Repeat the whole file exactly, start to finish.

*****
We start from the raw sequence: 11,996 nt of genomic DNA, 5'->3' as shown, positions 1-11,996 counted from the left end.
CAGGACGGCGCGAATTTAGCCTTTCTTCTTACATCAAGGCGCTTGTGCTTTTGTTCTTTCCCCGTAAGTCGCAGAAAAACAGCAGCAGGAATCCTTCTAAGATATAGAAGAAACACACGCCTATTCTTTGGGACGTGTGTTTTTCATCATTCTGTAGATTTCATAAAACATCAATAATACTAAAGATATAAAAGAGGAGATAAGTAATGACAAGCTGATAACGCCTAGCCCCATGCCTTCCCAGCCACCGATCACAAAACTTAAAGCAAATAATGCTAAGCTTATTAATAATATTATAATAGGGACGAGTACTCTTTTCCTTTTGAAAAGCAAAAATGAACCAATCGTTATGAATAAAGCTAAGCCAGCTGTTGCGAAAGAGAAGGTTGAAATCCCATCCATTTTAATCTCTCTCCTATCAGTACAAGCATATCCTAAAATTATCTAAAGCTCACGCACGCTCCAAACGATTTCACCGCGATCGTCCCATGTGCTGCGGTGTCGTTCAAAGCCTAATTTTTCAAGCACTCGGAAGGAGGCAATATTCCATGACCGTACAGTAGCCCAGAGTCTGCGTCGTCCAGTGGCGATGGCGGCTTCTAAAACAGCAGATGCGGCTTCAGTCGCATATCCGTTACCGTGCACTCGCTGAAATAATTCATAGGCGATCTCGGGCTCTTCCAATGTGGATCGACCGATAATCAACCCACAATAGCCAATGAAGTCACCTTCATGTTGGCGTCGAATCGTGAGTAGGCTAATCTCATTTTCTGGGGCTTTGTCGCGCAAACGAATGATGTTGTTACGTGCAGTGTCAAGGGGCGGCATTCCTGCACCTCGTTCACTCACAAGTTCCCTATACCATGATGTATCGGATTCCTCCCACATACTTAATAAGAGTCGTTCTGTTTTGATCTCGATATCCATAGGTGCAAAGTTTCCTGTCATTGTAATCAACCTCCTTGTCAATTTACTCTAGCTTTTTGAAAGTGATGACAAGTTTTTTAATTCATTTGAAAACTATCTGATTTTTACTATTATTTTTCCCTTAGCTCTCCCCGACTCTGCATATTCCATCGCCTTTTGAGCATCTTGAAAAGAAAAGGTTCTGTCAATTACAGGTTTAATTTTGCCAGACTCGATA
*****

We start from the raw sequence: 11,996 nt of genomic DNA, 5'->3' as shown, positions 1-11,996 counted from the left end.
CAGGACGGCGCGAATTTAGCCTTTCTTCTTACATCAAGGCGCTTGTGCTTTTGTTCTTTCCCCGTAAGTCGCAGAAAAACAGCAGCAGGAATCCTTCTAAGATATAGAAGAAACACACGCCTATTCTTTGGGACGTGTGTTTTTCATCATTCTGTAGATTTCATAAAACATCAATAATACTAAAGATATAAAAGAGGAGATAAGTAATGACAAGCTGATAACGCCTAGCCCCATGCCTTCCCAGCCACCGATCACAAAACTTAAAGCAAATAATGCTAAGCTTATTAATAATATTATAATAGGGACGAGTACTCTTTTCCTTTTGAAAAGCAAAAATGAACCAATCGTTATGAATAAAGCTAAGCCAGCTGTTGCGAAAGAGAAGGTTGAAATCCCATCCATTTTAATCTCTCTCCTATCAGTACAAGCATATCCTAAAATTATCTAAAGCTCACGCACGCTCCAAACGATTTCACCGCGATCGTCCCATGTGCTGCGGTGTCGTTCAAAGCCTAATTTTTCAAGCACTCGGAAGGAGGCAATATTCCATGACCGTACAGTAGCCCAGAGTCTGCGTCGTCCAGTGGCGATGGCGGCTTCTAAAACAGCAGATGCGGCTTCAGTCGCATATCCGTTACCGTGCACTCGCTGAAATAATTCATAGGCGATCTCGGGCTCTTCCAATGTGGATCGACCGATAATCAACCCACAATAGCCAATGAAGTCACCTTCATGTTGGCGTCGAATCGTGAGTAGGCTAATCTCATTTTCTGGGGCTTTGTCGCGCAAACGAATGATGTTGTTACGTGCAGTGTCAAGGGGCGGCATTCCTGCACCTCGTTCACTCACAAGTTCCCTATACCATGATGTATCGGATTCCTCCCACATACTTAATAAGAGTCGTTCTGTTTTGATCTCGATATCCATAGGTGCAAAGTTTCCTGTCATTGTAATCAACCTCCTTGTCAATTTACTCTAGCTTTTTGAAAGTGATGACAAGTTTTTTAATTCATTTGAAAACTATCTGATTTTTACTATTATTTTTCCCTTAGCTCTCCCCGACTCTGCATATTCCATCGCCTTTTGAGCATCTTGAAAAGAAAAGGTTCTGTCAATTACAGGTTTAATTTTGCCAGACTCGATA